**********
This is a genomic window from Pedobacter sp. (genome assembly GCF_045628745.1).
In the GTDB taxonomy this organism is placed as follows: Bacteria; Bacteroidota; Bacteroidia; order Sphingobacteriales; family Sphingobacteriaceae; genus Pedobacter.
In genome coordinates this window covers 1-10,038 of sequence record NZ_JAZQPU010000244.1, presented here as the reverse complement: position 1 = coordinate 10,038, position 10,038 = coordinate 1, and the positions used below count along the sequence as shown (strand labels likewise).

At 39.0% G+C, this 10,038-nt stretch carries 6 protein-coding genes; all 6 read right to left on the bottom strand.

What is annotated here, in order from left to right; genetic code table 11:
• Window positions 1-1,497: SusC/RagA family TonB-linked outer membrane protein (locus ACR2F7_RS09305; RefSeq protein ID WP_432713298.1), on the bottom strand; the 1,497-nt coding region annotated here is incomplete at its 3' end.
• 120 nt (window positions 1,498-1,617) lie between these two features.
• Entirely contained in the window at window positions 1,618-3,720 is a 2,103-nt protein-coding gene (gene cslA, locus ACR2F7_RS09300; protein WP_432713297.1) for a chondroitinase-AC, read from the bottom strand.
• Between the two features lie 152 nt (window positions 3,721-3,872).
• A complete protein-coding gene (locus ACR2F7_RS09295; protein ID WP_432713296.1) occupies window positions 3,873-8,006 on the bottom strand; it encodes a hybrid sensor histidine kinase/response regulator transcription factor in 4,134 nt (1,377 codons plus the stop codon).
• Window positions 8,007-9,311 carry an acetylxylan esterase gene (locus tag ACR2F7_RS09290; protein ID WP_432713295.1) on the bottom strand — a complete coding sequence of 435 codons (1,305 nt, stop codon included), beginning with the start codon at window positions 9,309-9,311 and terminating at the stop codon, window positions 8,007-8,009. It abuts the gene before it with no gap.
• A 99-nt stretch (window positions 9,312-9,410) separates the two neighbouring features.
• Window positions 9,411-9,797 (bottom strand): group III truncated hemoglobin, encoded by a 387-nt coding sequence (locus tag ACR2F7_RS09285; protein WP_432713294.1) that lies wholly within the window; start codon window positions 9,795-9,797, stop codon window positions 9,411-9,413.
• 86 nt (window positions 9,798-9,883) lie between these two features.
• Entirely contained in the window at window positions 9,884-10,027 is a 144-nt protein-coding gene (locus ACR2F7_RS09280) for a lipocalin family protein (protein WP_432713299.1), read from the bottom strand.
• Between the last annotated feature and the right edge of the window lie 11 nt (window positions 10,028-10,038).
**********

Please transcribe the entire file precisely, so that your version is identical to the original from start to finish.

This is a genomic window from Pedobacter sp. (genome assembly GCF_045628745.1).
In the GTDB taxonomy this organism is placed as follows: Bacteria; Bacteroidota; Bacteroidia; order Sphingobacteriales; family Sphingobacteriaceae; genus Pedobacter.
In genome coordinates this window covers 1-10,038 of sequence record NZ_JAZQPU010000244.1, presented here as the reverse complement: position 1 = coordinate 10,038, position 10,038 = coordinate 1, and the positions used below count along the sequence as shown (strand labels likewise).

At 39.0% G+C, this 10,038-nt stretch carries 6 protein-coding genes; all 6 read right to left on the bottom strand.

What is annotated here, in order from left to right; genetic code table 11:
• Window positions 1-1,497: SusC/RagA family TonB-linked outer membrane protein (locus ACR2F7_RS09305; RefSeq protein ID WP_432713298.1), on the bottom strand; the 1,497-nt coding region annotated here is incomplete at its 3' end.
• 120 nt (window positions 1,498-1,617) lie between these two features.
• Entirely contained in the window at window positions 1,618-3,720 is a 2,103-nt protein-coding gene (gene cslA, locus ACR2F7_RS09300; protein WP_432713297.1) for a chondroitinase-AC, read from the bottom strand.
• Between the two features lie 152 nt (window positions 3,721-3,872).
• A complete protein-coding gene (locus ACR2F7_RS09295; protein ID WP_432713296.1) occupies window positions 3,873-8,006 on the bottom strand; it encodes a hybrid sensor histidine kinase/response regulator transcription factor in 4,134 nt (1,377 codons plus the stop codon).
• Window positions 8,007-9,311 carry an acetylxylan esterase gene (locus tag ACR2F7_RS09290; protein ID WP_432713295.1) on the bottom strand — a complete coding sequence of 435 codons (1,305 nt, stop codon included), beginning with the start codon at window positions 9,309-9,311 and terminating at the stop codon, window positions 8,007-8,009. It abuts the gene before it with no gap.
• A 99-nt stretch (window positions 9,312-9,410) separates the two neighbouring features.
• Window positions 9,411-9,797 (bottom strand): group III truncated hemoglobin, encoded by a 387-nt coding sequence (locus tag ACR2F7_RS09285; protein WP_432713294.1) that lies wholly within the window; start codon window positions 9,795-9,797, stop codon window positions 9,411-9,413.
• 86 nt (window positions 9,798-9,883) lie between these two features.
• Entirely contained in the window at window positions 9,884-10,027 is a 144-nt protein-coding gene (locus ACR2F7_RS09280) for a lipocalin family protein (protein WP_432713299.1), read from the bottom strand.
• Between the last annotated feature and the right edge of the window lie 11 nt (window positions 10,028-10,038).